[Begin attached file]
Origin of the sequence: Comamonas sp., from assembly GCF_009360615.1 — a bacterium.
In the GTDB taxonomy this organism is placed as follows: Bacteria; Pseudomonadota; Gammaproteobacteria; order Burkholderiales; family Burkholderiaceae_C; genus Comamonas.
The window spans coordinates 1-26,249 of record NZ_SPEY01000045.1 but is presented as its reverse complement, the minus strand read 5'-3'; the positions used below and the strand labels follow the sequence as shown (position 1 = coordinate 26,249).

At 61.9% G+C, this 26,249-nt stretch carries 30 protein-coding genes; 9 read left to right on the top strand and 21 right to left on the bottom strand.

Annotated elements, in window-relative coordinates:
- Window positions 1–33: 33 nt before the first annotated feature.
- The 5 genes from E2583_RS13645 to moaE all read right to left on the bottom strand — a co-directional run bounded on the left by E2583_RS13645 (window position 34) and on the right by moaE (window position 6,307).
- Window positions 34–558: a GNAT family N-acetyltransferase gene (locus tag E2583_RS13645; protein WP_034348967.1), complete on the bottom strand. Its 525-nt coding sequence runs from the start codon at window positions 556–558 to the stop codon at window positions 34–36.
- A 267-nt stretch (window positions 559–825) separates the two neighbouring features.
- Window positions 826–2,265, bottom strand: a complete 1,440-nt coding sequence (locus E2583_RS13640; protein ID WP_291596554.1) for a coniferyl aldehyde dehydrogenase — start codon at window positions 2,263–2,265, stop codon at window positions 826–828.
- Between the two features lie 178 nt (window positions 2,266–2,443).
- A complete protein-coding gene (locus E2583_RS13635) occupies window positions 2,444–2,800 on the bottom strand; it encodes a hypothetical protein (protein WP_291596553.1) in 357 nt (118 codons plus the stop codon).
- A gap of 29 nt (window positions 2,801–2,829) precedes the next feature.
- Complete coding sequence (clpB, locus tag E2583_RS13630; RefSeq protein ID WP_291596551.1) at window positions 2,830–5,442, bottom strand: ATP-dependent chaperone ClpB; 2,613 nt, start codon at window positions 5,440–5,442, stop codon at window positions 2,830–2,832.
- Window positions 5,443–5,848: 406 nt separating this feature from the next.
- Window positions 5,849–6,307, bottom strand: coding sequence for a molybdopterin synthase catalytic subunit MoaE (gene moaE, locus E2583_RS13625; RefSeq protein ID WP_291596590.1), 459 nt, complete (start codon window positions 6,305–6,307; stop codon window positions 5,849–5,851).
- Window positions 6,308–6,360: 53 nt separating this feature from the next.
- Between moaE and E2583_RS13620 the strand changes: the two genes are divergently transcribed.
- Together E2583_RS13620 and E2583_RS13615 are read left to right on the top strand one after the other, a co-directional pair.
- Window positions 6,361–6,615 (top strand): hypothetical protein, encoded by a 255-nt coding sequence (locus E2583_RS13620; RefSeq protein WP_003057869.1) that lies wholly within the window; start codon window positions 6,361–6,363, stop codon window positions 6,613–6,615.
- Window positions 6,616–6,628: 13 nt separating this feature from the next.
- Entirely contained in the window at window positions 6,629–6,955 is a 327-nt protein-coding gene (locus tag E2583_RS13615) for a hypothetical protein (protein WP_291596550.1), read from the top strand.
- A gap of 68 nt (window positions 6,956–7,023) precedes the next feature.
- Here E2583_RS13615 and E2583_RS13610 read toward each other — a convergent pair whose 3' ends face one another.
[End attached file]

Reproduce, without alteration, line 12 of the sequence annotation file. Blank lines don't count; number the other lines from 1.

- A complete protein-coding gene (locus E2583_RS13635) occupies window positions 2,444–2,800 on the bottom strand; it encodes a hypothetical protein (protein WP_291596553.1) in 357 nt (118 codons plus the stop codon).